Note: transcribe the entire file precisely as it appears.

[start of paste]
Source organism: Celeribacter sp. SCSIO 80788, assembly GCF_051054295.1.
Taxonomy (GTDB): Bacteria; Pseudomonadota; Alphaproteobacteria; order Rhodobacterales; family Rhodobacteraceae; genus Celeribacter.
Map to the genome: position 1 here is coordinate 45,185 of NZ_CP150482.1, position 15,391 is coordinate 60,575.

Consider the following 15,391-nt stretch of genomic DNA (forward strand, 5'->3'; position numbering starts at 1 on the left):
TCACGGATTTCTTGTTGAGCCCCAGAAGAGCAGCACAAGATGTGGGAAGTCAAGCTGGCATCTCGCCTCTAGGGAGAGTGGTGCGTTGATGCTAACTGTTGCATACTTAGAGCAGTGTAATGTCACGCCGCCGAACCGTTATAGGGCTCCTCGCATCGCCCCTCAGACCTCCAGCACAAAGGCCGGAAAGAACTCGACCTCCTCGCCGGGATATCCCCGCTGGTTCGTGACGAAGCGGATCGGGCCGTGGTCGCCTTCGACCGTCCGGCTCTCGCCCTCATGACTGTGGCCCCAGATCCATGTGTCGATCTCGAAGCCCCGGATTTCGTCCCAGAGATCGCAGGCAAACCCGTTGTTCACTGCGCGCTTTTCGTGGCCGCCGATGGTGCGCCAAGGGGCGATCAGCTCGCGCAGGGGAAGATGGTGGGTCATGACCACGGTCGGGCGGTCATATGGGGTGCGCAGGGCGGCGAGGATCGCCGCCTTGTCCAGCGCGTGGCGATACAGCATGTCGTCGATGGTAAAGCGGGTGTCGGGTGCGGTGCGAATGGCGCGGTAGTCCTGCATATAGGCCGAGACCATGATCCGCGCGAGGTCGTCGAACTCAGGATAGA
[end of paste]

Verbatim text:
Source organism: Celeribacter sp. SCSIO 80788, assembly GCF_051054295.1.
Taxonomy (GTDB): Bacteria; Pseudomonadota; Alphaproteobacteria; order Rhodobacterales; family Rhodobacteraceae; genus Celeribacter.
Map to the genome: position 1 here is coordinate 45,185 of NZ_CP150482.1, position 15,391 is coordinate 60,575.

Consider the following 15,391-nt stretch of genomic DNA (forward strand, 5'->3'; position numbering starts at 1 on the left):
TCACGGATTTCTTGTTGAGCCCCAGAAGAGCAGCACAAGATGTGGGAAGTCAAGCTGGCATCTCGCCTCTAGGGAGAGTGGTGCGTTGATGCTAACTGTTGCATACTTAGAGCAGTGTAATGTCACGCCGCCGAACCGTTATAGGGCTCCTCGCATCGCCCCTCAGACCTCCAGCACAAAGGCCGGAAAGAACTCGACCTCCTCGCCGGGATATCCCCGCTGGTTCGTGACGAAGCGGATCGGGCCGTGGTCGCCTTCGACCGTCCGGCTCTCGCCCTCATGACTGTGGCCCCAGATCCATGTGTCGATCTCGAAGCCCCGGATTTCGTCCCAGAGATCGCAGGCAAACCCGTTGTTCACTGCGCGCTTTTCGTGGCCGCCGATGGTGCGCCAAGGGGCGATCAGCTCGCGCAGGGGAAGATGGTGGGTCATGACCACGGTCGGGCGGTCATATGGGGTGCGCAGGGCGGCGAGGATCGCCGCCTTGTCCAGCGCGTGGCGATACAGCATGTCGTCGATGGTAAAGCGGGTGTCGGGTGCGGTGCGAATGGCGCGGTAGTCCTGCATATAGGCCGAGACCATGATCCGCGCGAGGTCGTCGAACTCAGGATAGA